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  • Capd 17, 18, 19
    / Neopharm

    Active Ingredient *
    Glucose Monohydrate 16.5 g, 46.75 g, 25 g
    Calcium Chloride 0.1838 g
    Lactic Acid (as sodium) 3.925 g
    Sodium Chloride 5.786 g

    Status in Israel

    Presentation and Status in Health Basket

    Presentation Basket Yarpa Pharmasoft


    6 bags X 1,500 ml

    not in the basket chart


    4 bags X 2,000 ml

    not in the basket chart


    4 bags X 2,500 ml

    not in the basket chart


    4 bags X 3,000 ml

    not in the basket chart


    2 bags X 5,000 ml

    not in the basket chart


    CAPD/DPCA 17/18/19 is exclusively indicated for intraperitoneal use. The mode of therapy, frequency of administration, and dwell time required will be specified by the attending physician.
    Continuous ambulatory peritoneal dialysis (CAPD): Unless otherwise prescribed, patients will receive 2,000 ml solution per exchange four times a day (corresponding to a daily dose of 8,000 ml). After a dwell time between 2 and 10 hours the solution will be drained. Adjustment of dosage will be necessary for individual patients. If pain due to abdominal distension occurs at the commencement of peritoneal dialysis treatment, the solution volume per exchange should be reduced. Children receive 500 and 1,500 ml (30 – 40 ml/kg body weight) of the solution per treatment, depending on weight. In large adults and/or patients who tolerate higher volumes, and if residual renal function is lost, the volume to be administered is increased to 2,500 – 3,000 ml.
    Automated peritoneal dialysis (APD): If a machine (sleep.safe cycler) is used for intermittent or continuous cyclic peritoneal dialysis, larger volume bags (5,000 ml) providing more than one solution exchange are used. The cycler performs the solution exchanges according to the medical prescription stored in the sleep.safe cycler. Peritoneal dialysis is a long term therapy involving repeated administration by the same method.
    Method and duration of administration: Patients should be proficient at performing peritoneal dialysis before performing it at home. The training should be performed by qualified personnel. The attending physician must ensure that the patient masters the handling techniques sufficiently before the patient performs peritoneal dialysis at home. In case of any problems or uncertainty the attending physician should be contacted. Dialysis using the prescribed doses should be performed daily. Peritoneal dialysis should be continued for as long as renal function substitution therapy is required.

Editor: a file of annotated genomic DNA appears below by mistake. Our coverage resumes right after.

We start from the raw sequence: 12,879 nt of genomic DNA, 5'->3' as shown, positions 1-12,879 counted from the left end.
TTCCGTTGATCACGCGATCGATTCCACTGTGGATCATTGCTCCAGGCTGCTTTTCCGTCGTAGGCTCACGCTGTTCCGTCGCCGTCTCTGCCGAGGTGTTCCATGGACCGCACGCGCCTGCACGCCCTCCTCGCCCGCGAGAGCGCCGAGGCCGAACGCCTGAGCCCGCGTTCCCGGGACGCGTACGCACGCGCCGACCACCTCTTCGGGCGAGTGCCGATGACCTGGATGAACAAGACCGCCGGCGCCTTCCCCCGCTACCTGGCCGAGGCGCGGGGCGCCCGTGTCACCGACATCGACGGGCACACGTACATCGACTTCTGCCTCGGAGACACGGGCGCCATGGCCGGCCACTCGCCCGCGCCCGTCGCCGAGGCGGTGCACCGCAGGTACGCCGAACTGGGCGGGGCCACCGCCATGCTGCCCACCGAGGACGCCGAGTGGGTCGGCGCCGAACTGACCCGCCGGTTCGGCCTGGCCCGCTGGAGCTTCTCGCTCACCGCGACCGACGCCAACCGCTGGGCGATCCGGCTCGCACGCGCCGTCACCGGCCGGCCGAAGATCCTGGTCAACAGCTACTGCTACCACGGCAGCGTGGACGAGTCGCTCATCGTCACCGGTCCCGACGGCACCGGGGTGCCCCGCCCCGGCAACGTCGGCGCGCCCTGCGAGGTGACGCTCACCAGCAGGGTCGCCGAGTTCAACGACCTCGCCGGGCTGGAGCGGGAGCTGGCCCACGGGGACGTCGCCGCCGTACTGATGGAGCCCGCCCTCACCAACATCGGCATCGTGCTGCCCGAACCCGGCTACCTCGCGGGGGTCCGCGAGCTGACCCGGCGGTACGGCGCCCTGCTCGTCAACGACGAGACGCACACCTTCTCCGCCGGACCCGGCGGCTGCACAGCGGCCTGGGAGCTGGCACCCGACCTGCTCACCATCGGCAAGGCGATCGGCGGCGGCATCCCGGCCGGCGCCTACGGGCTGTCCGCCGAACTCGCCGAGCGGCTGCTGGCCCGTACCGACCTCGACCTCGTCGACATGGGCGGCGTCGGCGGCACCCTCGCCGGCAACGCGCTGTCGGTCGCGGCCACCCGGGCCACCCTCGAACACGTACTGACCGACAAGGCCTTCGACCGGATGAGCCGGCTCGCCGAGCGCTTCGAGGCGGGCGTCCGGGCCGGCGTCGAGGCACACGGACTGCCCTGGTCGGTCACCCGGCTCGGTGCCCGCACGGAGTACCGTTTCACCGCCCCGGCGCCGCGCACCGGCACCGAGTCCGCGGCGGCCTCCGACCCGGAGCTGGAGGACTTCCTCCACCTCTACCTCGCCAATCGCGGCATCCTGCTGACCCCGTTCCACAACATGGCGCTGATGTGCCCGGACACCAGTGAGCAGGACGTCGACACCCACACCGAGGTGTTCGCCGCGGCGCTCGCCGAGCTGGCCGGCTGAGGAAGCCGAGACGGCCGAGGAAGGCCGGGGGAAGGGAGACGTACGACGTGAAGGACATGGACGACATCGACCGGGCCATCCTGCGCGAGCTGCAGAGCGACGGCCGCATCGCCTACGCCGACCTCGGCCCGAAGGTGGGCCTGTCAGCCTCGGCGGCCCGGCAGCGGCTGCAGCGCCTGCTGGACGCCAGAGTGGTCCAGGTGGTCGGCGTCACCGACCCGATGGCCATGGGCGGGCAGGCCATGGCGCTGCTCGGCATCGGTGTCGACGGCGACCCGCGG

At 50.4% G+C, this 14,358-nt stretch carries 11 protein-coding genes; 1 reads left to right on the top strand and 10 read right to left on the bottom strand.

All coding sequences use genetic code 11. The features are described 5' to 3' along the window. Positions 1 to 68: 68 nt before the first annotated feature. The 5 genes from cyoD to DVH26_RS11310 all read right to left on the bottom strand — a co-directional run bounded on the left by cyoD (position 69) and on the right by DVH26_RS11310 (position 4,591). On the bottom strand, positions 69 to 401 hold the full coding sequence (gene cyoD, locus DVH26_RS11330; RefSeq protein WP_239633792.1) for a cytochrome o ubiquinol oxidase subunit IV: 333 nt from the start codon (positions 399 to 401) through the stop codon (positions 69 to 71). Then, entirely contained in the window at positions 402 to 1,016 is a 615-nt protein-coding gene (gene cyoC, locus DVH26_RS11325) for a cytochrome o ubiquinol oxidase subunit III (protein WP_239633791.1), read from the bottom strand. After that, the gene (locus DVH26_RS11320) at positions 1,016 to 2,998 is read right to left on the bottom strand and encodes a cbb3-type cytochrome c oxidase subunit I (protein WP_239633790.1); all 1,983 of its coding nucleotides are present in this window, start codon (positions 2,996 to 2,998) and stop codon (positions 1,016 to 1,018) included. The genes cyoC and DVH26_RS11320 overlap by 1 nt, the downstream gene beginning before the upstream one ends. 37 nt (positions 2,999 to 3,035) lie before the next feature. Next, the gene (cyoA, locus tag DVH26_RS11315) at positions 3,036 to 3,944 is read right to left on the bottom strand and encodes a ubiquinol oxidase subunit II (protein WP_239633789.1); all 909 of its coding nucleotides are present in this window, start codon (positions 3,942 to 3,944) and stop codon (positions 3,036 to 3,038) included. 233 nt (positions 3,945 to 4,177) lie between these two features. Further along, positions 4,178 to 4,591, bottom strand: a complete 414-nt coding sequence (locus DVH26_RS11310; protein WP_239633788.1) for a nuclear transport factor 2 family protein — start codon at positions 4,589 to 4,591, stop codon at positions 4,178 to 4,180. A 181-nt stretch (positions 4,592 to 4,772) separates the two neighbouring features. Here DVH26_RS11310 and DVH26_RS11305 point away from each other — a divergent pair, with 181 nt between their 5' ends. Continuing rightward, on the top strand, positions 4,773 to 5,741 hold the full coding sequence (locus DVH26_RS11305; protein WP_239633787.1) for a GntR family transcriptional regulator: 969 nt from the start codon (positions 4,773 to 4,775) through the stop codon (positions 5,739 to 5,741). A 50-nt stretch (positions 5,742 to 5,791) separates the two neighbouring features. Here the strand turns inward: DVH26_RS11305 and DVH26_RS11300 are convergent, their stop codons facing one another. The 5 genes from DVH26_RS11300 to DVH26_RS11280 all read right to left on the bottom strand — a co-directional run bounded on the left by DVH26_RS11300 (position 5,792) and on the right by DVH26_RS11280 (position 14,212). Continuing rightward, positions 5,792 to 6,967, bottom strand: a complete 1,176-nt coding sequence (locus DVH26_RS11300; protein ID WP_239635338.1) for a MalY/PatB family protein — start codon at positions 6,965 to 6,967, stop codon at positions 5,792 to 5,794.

Continuous ambulatory peritoneal dialysis (CAPD): The ready-to-use solution is first warmed to body temperature. For bags with a volume up to 3,000 ml this should be done using an appropriate heater tray. The heating time for a 2,000 ml bag with a starting temperature of 22°C is approx. 120 min. The temperature control is done automatically and is set to 39°C ± 1°C. More detailed information can be obtained from the operating instructions of the bag warmer. Use of microwaves is not recommended due the risk of local overheating.


    End-stage (decompensated) chronic renal failure of any origin which can be treated with peritoneal dialysis.


    For this specific peritoneal dialysis solution: CAPD/DPCA 17 must not be used in patients with lactic acidosis, severe hypokalaemia, and severe hypocalcaemia.
    CAPD/DPCA 18/19 must not be used in patients with lactic acidosis, severe hypokalaemia, severe hypocalcaemia, hypovolaemia and arterial hypotension.
    Due to the content of fructose, this medicinal product is unsuitable for patients with fructose intolerance (hereditary fructose intolerance). A non-recognised hereditary fructose intolerance must be excluded prior to administration to babies and infants. For peritoneal dialysis treatment in general: A peritoneal dialysis treatment should not be commenced in the following circumstances: Recent abdominal surgery or injury, a history of abdominal operations with fibrous adhesions, severe abdominal burns, abdominal perforation, Extensive inflammation of the abdominal skin (dermatitis), Inflammatory bowel diseases (Crohn’s disease, ulcerative colitis, diverticulitis), Localised peritonitis, Internal or external abdominal fistula, Umbilical, inguinal or other abdominal hernia, Intra-abdominal tumours, Ileus, Pulmonary disease (especially pneumonia), Sepsis, Extreme hyperlipidaemia, In rare cases of uraemia, which cannot be managed by peritoneal dialysis, Cachexia and severe weight loss, particularly in cases in which an adequate protein supplementation is not guaranteed, Patients who are physically or mentally incapable of performing PD as instructed by the physician.

    Special Precautions